Botanical Bonsai Grow Guide

Downloadable Guides:

Download Getting Started Guide
Download Planting Instruction Guide
Download Bonsai After Care Guide

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Getting Started - Assembling the Kit
Planting Instructions
Bonsai Varieties
Bonsai After Care


    Getting Started

    Preparing the Coir

    You will need...

    • a waterproof container
    • approx 150ml water
    • 5 coir discs (included in this kit)

    Simply place the 5 coir disks into a waterproof container. Add the 150ml water and leave to absorb. The coir will expand to 3 times its original size. Once the coir has stopped expanding, stir it round to ensure there are no hard lumps. If you need to extra water do this a little at a time. 

    Assembling your Eco-Kit

    1. Slide tabs out carefully so they are not damaged.
    2. Insert the drip tray into your stadium
    3. Slide tabs into internal slots so that they anchor securely into position then fold down the flaps where the cells will go. Doing this now will make it easier to insert the planting cells later.
    4. Your plant cells come in flat sheets of two that need to be Separated. Take care when doing this so that the cells do not tear.
    5. To create the planting cells, gently fold the 4 panels into a square with the tabs facing inwards.
    6. Slot the planting cells into your stadium. You are now ready to start growing.


    Planting Instructions

    Seed Preparation

    Juniper - Soaking the seeds on wet tissue paper and placing in the fridge for up to 12 weeks will help the germination process. This is known as simulating a winter.

    Sweet gum - This seed can be planted straight away.

    Pine - This seed can be planted straight away. Soaking the seeds for 24 hours will soften the seed and speed up germination but this is not required.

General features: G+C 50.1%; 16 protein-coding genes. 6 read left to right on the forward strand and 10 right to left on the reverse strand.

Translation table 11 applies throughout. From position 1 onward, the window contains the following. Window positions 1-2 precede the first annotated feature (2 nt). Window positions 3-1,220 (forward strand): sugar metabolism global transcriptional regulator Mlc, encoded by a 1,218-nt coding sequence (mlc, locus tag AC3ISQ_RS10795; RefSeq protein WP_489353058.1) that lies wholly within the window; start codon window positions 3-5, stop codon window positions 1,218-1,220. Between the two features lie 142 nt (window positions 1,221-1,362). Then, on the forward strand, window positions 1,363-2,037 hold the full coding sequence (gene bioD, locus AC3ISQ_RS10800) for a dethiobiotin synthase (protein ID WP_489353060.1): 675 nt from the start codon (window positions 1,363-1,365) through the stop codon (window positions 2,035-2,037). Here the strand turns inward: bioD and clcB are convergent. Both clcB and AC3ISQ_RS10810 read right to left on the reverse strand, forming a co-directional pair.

Redbud - This variety has an extremely hard shell so lightly rub the seed with fine sandpaper to score the outer skin before soaking for 24 hours. The seeds can then be planted.

    Larch - Soaking the seeds on wet tissue paper and placing in the fridge for up to 12 weeks will help the germination process. This is known as simulating a winter.

    Sowing The Seeds

    Fill plant cell half way with the prepared coir. Add 2 seeds per cell and cover over with the remaining coir. Place in a warm position and water when needed. The coir should be damp to the touch but not waterlogged. When seedlings are large enough to handle they can be transplanted in to larger pots.


    Bonsai Varieties

    Juniper Bonsai Tree

    Juniperus Communis

    Junipers are an evergreen meaning they look great all year round. They come from a colder climate meaning they are resilient to most weather conditions and will thrive outdoors.

    • Intermediate difficulty rating
    • Native to Britain
    • Fast growing
      Redbud Bonsai Tree

      Cercis Chinensis

      Redbud’s make a particularly beautiful bonsai but they are known to be one of the harder specimens to grow. Perseverance and patients will ensure you get a stunning display of tightly compacted bright pink blooms.

      • Expert difficulty rating
      • Beautiful pink blossoms
      • Native to china
        Larch Bonsai Tree

        Larix Leptolepis

        Larch is a versatile variety that can be kept indoors, but will also thrive outdoors. This variety is very popular as a bonsai as the trunk grows thicker quite quickly and the tree displays stunning seasonal colours.

        • Intermediate difficulty rating
        • Native to Japan
        • Can be grown indoors
          Sweet Gum Bonsai Tree

          Sweet Gum
          Liquidambar Formosana

          Sweet Gum is an ideal variety for a beginner. This stunning variety looks fantastic throughout the year but really comes into its own during the autumn months when the leaves turn, create a spectacular display of reds, oranges and yellows.

          • Great for beginners
          • Seasonally colourful leaves
          • Simulated winter not required
          Pine Bonsai Tree

          Pinus Halepensis